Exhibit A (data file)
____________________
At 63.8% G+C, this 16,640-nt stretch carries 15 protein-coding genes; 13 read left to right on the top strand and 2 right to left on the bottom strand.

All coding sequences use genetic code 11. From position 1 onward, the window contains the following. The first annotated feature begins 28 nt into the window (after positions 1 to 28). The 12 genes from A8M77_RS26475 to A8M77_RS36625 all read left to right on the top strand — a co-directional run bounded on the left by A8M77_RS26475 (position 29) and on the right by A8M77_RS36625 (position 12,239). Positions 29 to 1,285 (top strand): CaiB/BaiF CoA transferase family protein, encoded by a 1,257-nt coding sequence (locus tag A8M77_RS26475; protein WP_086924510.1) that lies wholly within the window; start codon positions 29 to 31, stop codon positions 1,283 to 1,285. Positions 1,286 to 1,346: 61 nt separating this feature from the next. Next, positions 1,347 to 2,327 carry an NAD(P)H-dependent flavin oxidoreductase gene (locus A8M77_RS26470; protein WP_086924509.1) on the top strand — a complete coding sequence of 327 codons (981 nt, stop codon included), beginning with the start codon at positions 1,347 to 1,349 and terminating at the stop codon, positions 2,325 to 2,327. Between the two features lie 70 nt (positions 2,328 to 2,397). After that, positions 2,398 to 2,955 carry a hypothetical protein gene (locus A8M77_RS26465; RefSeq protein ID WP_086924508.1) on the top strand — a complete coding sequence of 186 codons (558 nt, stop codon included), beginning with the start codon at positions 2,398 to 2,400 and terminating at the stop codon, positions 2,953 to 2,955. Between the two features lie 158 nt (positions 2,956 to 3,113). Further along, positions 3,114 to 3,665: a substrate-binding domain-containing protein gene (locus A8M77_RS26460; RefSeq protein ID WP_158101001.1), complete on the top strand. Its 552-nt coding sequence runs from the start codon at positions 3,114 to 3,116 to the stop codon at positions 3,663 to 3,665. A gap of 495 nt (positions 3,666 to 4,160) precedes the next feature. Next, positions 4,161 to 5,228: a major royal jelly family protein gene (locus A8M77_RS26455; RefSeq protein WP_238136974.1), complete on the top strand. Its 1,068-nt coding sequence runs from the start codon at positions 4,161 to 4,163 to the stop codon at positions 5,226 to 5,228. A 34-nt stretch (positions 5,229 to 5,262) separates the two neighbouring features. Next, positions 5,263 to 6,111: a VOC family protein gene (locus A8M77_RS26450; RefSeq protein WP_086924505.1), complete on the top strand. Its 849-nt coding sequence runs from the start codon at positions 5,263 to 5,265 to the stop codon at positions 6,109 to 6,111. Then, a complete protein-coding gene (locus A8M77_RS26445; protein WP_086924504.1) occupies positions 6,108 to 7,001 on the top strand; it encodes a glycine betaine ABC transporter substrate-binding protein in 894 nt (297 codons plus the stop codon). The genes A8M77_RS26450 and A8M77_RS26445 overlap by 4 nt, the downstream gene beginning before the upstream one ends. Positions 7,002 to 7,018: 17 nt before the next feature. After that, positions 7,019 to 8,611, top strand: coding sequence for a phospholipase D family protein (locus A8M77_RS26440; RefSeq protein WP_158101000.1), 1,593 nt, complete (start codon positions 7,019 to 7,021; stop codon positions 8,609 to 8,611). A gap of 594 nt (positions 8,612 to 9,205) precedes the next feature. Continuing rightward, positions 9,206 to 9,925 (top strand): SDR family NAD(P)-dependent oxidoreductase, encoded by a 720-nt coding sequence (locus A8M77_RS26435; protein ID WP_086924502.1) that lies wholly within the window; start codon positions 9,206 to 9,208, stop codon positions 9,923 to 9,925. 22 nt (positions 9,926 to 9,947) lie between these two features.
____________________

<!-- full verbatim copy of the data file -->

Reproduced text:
At 63.8% G+C, this 16,640-nt stretch carries 15 protein-coding genes; 13 read left to right on the top strand and 2 right to left on the bottom strand.

All coding sequences use genetic code 11. From position 1 onward, the window contains the following. The first annotated feature begins 28 nt into the window (after positions 1 to 28). The 12 genes from A8M77_RS26475 to A8M77_RS36625 all read left to right on the top strand — a co-directional run bounded on the left by A8M77_RS26475 (position 29) and on the right by A8M77_RS36625 (position 12,239). Positions 29 to 1,285 (top strand): CaiB/BaiF CoA transferase family protein, encoded by a 1,257-nt coding sequence (locus tag A8M77_RS26475; protein WP_086924510.1) that lies wholly within the window; start codon positions 29 to 31, stop codon positions 1,283 to 1,285. Positions 1,286 to 1,346: 61 nt separating this feature from the next. Next, positions 1,347 to 2,327 carry an NAD(P)H-dependent flavin oxidoreductase gene (locus A8M77_RS26470; protein WP_086924509.1) on the top strand — a complete coding sequence of 327 codons (981 nt, stop codon included), beginning with the start codon at positions 1,347 to 1,349 and terminating at the stop codon, positions 2,325 to 2,327. Between the two features lie 70 nt (positions 2,328 to 2,397). After that, positions 2,398 to 2,955 carry a hypothetical protein gene (locus A8M77_RS26465; RefSeq protein ID WP_086924508.1) on the top strand — a complete coding sequence of 186 codons (558 nt, stop codon included), beginning with the start codon at positions 2,398 to 2,400 and terminating at the stop codon, positions 2,953 to 2,955. Between the two features lie 158 nt (positions 2,956 to 3,113). Further along, positions 3,114 to 3,665: a substrate-binding domain-containing protein gene (locus A8M77_RS26460; RefSeq protein ID WP_158101001.1), complete on the top strand. Its 552-nt coding sequence runs from the start codon at positions 3,114 to 3,116 to the stop codon at positions 3,663 to 3,665. A gap of 495 nt (positions 3,666 to 4,160) precedes the next feature. Next, positions 4,161 to 5,228: a major royal jelly family protein gene (locus A8M77_RS26455; RefSeq protein WP_238136974.1), complete on the top strand. Its 1,068-nt coding sequence runs from the start codon at positions 4,161 to 4,163 to the stop codon at positions 5,226 to 5,228. A 34-nt stretch (positions 5,229 to 5,262) separates the two neighbouring features. Next, positions 5,263 to 6,111: a VOC family protein gene (locus A8M77_RS26450; RefSeq protein WP_086924505.1), complete on the top strand. Its 849-nt coding sequence runs from the start codon at positions 5,263 to 5,265 to the stop codon at positions 6,109 to 6,111. Then, a complete protein-coding gene (locus A8M77_RS26445; protein WP_086924504.1) occupies positions 6,108 to 7,001 on the top strand; it encodes a glycine betaine ABC transporter substrate-binding protein in 894 nt (297 codons plus the stop codon). The genes A8M77_RS26450 and A8M77_RS26445 overlap by 4 nt, the downstream gene beginning before the upstream one ends. Positions 7,002 to 7,018: 17 nt before the next feature. After that, positions 7,019 to 8,611, top strand: coding sequence for a phospholipase D family protein (locus A8M77_RS26440; RefSeq protein WP_158101000.1), 1,593 nt, complete (start codon positions 7,019 to 7,021; stop codon positions 8,609 to 8,611). A gap of 594 nt (positions 8,612 to 9,205) precedes the next feature. Continuing rightward, positions 9,206 to 9,925 (top strand): SDR family NAD(P)-dependent oxidoreductase, encoded by a 720-nt coding sequence (locus A8M77_RS26435; protein ID WP_086924502.1) that lies wholly within the window; start codon positions 9,206 to 9,208, stop codon positions 9,923 to 9,925. 22 nt (positions 9,926 to 9,947) lie between these two features.